|Teacher training||New teacher training philosophy has been designed that supports student-centered learning in a proficiency system.||Traditional teacher training that is done in isolation has little measurable impact on the system.|
|Technology||There is a new digital platform that differs from any other platform in that it supports a transformational shift supporting students, teachers and administration on this journey.||Most schools lack the technology or the infrastructure to have reliable internet and minimal bandwidth.|
|Values and Belief||Some key leaders voice the need to change to be globally competitive.||Traditional schools with little attention to adopting best practices.|
What Can American Educators and Leaders Take Away From the Russian Experience?
Billions of dollars have been invested into transforming American education. I admire those foundations and public leaders who have been part of these efforts, as well as their desire to change the way we educate students so that far more succeed. However, I humbly suggest that we have invested in the wrong strategy. Three essential elements are needed to correct that strategy. First, the investment should be moved away from incremental change and focus instead on systemic change that creates the conditions for schools to support the beliefs of DPPS. Next, policies have to be changed to not only support this innovation, but to encourage educators to pursue this journey. Finally, this new system should be not only sustainable, but also scalable, using the best digital platform to impact all 76,000,000 students currently enrolled in our country’s schools.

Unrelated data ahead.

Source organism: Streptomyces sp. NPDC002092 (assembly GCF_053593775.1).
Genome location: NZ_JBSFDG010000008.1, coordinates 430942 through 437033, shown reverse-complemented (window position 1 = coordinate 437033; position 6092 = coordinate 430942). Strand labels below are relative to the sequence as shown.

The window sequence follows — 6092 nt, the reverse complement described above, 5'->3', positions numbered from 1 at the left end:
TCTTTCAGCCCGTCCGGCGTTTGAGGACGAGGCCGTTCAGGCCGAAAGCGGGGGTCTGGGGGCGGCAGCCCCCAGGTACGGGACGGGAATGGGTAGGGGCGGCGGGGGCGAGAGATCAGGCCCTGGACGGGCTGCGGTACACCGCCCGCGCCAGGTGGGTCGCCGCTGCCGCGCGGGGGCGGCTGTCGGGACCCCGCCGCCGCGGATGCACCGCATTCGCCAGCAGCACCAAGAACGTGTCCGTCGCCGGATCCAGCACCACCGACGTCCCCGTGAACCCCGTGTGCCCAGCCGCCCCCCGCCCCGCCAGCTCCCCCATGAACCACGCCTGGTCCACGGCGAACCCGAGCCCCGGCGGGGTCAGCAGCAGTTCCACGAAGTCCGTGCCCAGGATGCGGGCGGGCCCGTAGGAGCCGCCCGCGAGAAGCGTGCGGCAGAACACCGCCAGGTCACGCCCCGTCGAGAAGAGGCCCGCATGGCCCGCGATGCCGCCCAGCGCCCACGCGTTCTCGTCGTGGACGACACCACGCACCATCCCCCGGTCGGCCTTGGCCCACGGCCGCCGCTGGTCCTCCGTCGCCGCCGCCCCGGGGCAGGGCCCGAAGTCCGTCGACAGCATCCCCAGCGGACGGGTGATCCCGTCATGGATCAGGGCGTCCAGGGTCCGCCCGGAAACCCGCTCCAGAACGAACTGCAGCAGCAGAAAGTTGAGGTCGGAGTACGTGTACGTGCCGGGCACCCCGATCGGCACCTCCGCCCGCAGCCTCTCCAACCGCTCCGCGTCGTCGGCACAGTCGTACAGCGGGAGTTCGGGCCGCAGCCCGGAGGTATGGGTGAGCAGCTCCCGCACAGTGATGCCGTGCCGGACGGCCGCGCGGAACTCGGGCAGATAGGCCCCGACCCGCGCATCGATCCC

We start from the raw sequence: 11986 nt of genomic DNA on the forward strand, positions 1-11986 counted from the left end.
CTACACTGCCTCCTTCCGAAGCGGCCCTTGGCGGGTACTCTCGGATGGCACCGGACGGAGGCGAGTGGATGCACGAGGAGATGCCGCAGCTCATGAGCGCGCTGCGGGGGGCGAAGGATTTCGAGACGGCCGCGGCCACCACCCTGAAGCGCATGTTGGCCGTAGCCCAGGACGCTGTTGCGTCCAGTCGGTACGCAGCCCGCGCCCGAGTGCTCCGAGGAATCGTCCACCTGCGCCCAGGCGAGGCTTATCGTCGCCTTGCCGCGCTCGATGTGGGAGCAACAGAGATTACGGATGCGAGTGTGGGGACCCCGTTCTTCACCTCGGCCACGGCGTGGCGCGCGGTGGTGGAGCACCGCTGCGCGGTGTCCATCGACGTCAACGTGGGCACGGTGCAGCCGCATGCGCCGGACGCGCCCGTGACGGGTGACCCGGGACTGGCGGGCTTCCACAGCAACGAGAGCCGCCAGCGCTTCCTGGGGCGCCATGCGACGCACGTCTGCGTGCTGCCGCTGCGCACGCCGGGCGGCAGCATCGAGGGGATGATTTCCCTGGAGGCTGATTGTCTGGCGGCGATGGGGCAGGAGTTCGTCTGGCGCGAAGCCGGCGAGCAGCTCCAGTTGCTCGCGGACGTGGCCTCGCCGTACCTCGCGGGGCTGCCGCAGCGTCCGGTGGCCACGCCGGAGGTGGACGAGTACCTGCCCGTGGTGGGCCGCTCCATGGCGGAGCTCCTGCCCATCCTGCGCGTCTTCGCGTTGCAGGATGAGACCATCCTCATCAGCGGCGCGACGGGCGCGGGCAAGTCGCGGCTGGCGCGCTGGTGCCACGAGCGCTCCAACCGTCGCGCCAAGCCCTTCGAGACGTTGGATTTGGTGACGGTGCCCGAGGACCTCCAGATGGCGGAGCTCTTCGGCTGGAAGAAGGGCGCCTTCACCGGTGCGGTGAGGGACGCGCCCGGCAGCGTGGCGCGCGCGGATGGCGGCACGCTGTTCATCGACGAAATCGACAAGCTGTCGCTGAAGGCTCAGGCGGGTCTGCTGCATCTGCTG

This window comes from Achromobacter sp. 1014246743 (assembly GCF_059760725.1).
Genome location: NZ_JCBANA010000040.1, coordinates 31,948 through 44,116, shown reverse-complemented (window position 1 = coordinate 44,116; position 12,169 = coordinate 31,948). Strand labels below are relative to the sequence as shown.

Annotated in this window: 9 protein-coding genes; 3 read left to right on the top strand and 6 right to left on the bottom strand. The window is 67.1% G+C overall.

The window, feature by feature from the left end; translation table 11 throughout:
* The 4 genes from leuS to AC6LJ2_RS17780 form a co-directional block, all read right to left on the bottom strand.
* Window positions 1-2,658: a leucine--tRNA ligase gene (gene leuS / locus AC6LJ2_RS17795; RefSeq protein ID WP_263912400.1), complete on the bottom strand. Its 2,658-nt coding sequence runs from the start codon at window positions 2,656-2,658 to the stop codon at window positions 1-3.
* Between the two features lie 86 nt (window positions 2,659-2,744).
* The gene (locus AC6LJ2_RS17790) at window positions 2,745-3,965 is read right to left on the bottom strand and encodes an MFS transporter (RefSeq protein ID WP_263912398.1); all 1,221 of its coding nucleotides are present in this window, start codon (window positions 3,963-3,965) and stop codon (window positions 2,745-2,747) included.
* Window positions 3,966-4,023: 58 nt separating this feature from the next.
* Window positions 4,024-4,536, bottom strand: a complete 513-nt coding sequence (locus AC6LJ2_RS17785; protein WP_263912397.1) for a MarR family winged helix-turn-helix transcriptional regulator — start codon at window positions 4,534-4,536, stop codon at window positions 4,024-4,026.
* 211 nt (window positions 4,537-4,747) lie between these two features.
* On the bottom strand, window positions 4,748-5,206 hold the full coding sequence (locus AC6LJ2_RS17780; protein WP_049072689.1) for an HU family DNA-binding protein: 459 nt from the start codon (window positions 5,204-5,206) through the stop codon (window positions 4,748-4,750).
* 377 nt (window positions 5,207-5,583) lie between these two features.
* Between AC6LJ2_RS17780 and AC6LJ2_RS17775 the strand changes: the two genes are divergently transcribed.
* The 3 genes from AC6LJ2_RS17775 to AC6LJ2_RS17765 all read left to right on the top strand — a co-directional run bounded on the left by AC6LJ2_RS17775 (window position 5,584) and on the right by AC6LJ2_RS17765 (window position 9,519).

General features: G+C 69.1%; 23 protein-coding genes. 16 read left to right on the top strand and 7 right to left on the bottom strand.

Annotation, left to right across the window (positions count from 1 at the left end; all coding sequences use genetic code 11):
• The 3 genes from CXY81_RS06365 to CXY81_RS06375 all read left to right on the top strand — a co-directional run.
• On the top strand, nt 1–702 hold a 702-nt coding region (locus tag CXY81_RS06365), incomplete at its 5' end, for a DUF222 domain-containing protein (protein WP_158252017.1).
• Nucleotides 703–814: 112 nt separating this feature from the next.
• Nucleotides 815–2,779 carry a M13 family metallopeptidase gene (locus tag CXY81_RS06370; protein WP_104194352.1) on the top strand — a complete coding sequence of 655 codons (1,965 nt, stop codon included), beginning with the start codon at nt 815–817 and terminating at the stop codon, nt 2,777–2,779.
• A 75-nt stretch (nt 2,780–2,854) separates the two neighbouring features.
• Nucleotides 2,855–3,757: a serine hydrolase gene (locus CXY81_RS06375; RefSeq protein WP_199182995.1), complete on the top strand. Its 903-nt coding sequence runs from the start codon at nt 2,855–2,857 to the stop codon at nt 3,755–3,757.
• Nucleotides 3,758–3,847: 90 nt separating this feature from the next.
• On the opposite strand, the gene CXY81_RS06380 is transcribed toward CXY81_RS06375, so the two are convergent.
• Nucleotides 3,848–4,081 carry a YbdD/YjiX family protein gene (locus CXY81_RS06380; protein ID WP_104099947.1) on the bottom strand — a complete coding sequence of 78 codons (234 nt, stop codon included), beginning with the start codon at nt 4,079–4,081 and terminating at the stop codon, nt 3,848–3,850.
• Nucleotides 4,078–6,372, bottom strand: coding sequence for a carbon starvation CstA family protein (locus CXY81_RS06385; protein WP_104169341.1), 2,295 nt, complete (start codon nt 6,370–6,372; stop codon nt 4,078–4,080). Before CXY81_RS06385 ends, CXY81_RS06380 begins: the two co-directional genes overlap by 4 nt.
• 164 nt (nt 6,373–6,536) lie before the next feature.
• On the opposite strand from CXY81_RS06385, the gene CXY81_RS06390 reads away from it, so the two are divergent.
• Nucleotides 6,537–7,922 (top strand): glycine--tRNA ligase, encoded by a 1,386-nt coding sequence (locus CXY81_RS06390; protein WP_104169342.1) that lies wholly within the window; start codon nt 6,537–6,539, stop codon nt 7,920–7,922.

For more, see:
- Schools Out: Lessons Learned From Lindsay Unified School District
- How a California Farming Community is Leading the Global Shift to Competency
- The Education Revolution Revisited: Chugach 25 Years Later